Armistice day: the end of hell on earth

The First World War destroyed more than just lives. It was an assault on the mind. Today it’s Armistice Day – 99 years since the moment when the guns fell silent across Europe after four years of warfare driven by all the power that the industrialised economies of the west could muster. The moment – the eleventh hour of the eleventh day of the eleventh month – became legend.

A New Zealand 18 pound gun in action at Beaussart, France, during World War I. Royal New Zealand Returned and Services’ Association 1/2-013221-G. Alexander Turnbull Library, Wellington, New Zealand.

Today it’s when many countries remember all their war-dead. But it was not pre-destined. The likelihood of Germany seeking an armistice grew during October 1918 as the German government steadily collapsed in the face of Communist agitation. Still, nobody quite knew whether it would happen: the German army was retreating but had yet to be decisively defeated in the field. In this edited extract from my book The New Zealand Experience at Gallipoli and the Western Front (Oratia, Auckland 2017) we pick up the New Zealand side of the story.

The New Zealand forces were pulled out of the line on 9 November and were on their way back to the reserve positions next day when news came that the Germans had agreed to an armistice. It was a salutary moment. As James Evans put it, the ‘Huns have until 11 am tomorrow to decide whether they will accept the Allies armistice terms or not . . . Great joy amongst troops.’

Harry Glass, then in Sling Camp on the Salisbury Plain, wrote joyfully to his wife that it had been a week ‘full of glorious good news . . . we are expecting word at any moment that the Hun has accepted our armistice terms, and of course that means the end.’ The next day, 11 November, dawned cold in northwestern Europe with ‘every appearance of snow’. There was a sense of hopeful anticipation. Nobody quite knew whether the German delegation would sign the armistice – but they did, at 5 am, committing themselves to a total cessation of hostilities in just six hours. After four and a half years, the most intense war yet seen in the history of the world was in its final moments – and it was unbelievable. There was a sudden scrabble for tactical position, and with reason. The rank and file certainly believed the armistice was – as Glass put it – ‘the end’. But the armistice still had to be ratified by Germany on a 72-hour deadline, and could be cancelled in any event at 48 hours’ notice. The British had no intention of being caught on the back foot if fighting broke out again.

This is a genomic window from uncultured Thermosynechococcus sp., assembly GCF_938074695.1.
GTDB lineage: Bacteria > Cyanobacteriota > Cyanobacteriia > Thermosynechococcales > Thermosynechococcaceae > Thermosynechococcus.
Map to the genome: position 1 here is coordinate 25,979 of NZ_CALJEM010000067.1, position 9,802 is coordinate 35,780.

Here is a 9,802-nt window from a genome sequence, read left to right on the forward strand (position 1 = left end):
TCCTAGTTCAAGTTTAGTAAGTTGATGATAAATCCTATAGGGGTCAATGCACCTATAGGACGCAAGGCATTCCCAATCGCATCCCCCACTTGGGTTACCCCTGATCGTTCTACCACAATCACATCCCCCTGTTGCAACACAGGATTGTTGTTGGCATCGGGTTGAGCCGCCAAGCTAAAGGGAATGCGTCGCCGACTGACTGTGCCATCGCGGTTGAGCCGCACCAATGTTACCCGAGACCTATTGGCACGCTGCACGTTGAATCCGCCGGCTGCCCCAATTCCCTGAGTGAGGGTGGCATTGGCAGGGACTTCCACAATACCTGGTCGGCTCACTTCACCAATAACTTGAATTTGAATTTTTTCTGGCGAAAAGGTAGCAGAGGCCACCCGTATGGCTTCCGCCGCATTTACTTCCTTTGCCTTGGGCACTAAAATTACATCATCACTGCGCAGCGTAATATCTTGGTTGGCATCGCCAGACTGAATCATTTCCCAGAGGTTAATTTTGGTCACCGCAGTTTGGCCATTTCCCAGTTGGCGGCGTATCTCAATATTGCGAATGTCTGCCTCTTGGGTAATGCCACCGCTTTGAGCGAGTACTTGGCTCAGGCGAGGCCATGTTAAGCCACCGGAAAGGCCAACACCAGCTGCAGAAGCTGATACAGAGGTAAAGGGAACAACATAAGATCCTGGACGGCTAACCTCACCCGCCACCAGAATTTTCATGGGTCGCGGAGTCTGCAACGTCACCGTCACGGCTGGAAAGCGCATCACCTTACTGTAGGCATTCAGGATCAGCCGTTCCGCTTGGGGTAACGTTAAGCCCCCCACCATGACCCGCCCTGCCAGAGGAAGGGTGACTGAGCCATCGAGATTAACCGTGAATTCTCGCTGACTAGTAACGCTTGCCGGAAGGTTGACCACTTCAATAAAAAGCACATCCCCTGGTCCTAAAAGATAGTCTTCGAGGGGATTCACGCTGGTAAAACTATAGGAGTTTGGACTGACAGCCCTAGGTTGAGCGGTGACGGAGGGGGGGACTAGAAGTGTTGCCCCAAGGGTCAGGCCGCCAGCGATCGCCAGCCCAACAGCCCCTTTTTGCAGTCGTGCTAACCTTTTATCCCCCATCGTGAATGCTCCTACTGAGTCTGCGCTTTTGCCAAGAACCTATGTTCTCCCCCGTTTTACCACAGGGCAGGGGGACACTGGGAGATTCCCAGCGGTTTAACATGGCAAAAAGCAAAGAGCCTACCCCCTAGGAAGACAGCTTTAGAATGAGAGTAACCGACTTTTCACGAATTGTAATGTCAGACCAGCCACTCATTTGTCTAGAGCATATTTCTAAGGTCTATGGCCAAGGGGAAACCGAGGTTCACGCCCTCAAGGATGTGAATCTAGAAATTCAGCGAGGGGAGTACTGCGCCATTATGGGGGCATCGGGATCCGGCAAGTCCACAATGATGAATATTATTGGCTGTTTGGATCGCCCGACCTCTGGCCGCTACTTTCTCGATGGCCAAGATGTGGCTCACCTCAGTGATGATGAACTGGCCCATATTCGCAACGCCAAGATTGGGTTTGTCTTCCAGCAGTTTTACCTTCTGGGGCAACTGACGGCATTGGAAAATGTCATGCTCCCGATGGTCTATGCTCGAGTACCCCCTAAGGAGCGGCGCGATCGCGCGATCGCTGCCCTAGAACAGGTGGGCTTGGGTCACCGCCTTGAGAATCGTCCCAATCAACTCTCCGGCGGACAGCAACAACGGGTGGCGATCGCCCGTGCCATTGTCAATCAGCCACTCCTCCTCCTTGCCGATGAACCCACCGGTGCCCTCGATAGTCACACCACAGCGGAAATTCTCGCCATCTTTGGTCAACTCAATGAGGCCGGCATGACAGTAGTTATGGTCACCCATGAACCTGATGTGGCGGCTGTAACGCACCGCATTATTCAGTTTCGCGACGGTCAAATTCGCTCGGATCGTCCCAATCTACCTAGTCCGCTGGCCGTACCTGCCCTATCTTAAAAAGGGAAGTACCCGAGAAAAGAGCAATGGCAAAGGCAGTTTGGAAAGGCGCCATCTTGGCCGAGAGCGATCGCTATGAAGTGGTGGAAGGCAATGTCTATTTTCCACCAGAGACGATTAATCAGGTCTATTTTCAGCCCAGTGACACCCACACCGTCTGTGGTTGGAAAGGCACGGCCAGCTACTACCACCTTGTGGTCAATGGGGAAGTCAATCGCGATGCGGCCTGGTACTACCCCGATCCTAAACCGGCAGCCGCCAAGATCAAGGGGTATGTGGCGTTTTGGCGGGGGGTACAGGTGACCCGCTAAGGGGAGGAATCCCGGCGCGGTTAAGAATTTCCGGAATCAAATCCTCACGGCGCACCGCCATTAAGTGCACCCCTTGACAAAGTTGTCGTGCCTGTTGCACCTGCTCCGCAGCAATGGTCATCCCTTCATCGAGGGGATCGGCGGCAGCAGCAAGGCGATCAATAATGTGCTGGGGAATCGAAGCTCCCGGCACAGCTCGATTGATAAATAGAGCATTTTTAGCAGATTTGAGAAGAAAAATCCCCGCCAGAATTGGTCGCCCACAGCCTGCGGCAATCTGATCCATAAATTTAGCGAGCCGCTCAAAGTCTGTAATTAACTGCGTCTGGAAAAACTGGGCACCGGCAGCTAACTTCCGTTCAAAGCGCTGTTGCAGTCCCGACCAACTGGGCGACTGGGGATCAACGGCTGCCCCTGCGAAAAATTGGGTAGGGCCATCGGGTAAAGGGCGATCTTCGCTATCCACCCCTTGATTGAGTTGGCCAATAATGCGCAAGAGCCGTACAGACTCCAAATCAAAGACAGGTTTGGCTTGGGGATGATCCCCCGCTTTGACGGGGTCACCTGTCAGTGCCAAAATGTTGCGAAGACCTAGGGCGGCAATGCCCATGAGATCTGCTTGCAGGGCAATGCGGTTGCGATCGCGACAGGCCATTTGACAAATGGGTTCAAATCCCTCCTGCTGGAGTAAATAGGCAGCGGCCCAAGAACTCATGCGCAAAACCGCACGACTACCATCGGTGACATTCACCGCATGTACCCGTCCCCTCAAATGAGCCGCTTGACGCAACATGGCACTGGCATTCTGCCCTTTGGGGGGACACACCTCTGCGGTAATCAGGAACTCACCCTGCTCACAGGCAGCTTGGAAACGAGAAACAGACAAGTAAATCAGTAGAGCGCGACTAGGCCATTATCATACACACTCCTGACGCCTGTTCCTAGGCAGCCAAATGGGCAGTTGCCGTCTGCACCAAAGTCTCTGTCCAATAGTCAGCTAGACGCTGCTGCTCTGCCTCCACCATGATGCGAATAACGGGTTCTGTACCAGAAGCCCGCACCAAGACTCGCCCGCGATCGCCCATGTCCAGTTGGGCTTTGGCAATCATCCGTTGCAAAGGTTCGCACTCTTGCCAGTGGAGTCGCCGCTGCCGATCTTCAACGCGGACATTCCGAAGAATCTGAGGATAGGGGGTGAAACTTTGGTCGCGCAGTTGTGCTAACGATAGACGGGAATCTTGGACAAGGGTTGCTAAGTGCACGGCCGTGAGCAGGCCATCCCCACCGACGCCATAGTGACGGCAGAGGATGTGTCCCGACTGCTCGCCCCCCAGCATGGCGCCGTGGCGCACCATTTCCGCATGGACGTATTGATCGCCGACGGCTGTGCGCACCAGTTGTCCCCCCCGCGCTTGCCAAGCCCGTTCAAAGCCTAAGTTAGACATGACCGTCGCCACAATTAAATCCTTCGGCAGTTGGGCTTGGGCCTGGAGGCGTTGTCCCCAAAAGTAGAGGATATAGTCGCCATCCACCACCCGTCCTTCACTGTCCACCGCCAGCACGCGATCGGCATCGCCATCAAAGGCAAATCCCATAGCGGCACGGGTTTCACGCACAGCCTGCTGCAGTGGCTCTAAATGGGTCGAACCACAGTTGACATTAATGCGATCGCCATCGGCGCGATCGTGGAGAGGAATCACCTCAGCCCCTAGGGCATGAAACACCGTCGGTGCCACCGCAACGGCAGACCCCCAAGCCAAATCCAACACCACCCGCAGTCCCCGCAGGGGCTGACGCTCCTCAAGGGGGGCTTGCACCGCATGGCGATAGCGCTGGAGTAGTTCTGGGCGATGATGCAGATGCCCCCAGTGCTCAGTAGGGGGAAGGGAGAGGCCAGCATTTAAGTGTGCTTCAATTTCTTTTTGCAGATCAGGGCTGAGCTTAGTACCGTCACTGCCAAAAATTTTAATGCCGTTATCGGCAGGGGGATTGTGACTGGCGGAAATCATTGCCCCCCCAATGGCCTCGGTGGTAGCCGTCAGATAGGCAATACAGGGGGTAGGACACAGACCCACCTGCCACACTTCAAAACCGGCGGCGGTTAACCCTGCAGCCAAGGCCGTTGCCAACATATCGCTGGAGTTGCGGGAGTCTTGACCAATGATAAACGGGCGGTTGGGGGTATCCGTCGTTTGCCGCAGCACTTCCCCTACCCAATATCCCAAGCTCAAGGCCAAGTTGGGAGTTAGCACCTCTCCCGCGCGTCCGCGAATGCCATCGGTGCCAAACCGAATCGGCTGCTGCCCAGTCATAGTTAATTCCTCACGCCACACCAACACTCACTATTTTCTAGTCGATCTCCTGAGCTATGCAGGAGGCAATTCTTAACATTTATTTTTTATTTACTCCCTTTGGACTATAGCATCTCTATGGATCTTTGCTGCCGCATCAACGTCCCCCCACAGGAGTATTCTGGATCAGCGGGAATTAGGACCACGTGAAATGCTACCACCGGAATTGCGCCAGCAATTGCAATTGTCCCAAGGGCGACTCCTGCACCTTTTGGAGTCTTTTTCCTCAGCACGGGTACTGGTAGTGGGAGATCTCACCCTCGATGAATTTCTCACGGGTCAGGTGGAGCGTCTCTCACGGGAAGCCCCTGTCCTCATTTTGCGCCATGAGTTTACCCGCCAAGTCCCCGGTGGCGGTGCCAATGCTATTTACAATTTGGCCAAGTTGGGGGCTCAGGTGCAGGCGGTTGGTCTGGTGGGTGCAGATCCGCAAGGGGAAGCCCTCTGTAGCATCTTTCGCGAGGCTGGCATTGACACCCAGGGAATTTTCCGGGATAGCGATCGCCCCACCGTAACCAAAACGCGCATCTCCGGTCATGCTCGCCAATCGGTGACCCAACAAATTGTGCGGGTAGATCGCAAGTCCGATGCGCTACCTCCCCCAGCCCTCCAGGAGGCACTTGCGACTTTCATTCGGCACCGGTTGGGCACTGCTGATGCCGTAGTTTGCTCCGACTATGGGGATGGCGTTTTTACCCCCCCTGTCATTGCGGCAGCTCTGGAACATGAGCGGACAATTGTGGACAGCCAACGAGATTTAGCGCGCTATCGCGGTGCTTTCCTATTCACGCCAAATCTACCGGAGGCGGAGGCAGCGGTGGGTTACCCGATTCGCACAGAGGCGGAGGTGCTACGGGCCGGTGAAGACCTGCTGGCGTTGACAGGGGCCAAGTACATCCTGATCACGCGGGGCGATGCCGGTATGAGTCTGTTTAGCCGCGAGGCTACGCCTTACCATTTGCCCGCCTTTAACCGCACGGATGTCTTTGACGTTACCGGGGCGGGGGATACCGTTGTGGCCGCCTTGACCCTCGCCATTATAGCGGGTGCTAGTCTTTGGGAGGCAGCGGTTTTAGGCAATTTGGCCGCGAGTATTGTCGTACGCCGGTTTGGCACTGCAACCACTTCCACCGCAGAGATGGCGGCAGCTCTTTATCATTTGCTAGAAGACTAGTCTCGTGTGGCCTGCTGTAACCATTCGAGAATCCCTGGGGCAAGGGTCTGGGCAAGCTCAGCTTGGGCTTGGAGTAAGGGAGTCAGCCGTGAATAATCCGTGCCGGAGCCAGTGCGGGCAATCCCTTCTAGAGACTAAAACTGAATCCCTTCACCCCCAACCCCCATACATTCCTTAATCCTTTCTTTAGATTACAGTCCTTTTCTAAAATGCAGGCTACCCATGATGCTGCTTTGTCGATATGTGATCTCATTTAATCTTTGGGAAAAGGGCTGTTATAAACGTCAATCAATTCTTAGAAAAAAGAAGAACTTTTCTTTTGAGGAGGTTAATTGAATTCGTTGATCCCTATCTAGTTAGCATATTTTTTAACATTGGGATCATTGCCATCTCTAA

My photo of soldiers' graves at Tyne Cot, Flanders.
My photo of soldiers’ graves at Tyne Cot cemetery, near Ypres.

The result was a sudden eruption of action along the front – and the last effort of the war was led by a New Zealander. By 1918 Bernard Freyberg was a Brigadier-General in command of the British 88 Brigade. With just 90 minutes to go, he was ordered to secure a bridge over the Denre River at Lessines – a vital tactical crossing which the British did not want the Germans to demolish. Freyberg was ten miles distant when the order came, and personally led a detachment of 7 Dragoon Guards down the road to the town at a gallop. They came under sniper fire as they arrived, and captured the bridge – by Freyberg’s watch – at 10.59 am. The Germans argued otherwise; but their protest fell on deaf ears, and the British awarded Freyberg a second bar to his DSO.

At 11.00 the guns fell silent.

By this time the New Zealand Division was in the rest area behind the lines near Beauvois, ‘more or less . . . wilting away on leave’. Russell welcomed the moment: ‘Thank God!’ Yet for most the news brought only a sense of stunned disbelief. ‘It is hard to realise that it is really here,’ Evans confided to his diary. N. E. Hassall realised that some of the New Zealanders did not ‘know quite what to do’, and ‘we just wandered aimlessly about doing nothing’.The men were, as Hugh Stewart put it, emotionless; and this was not restricted to the division. Glass found the men in Sling Camp ‘taking things a bit quieter than I expected’, though they were all ‘beastly glad’ at the news. Nurse Fanny Speedy heard the bells of London ring out around her. ‘Peace, blessed peace,’ she told her diary; but then admitted that the moment seemed ‘too big to realise and too sad to understand’.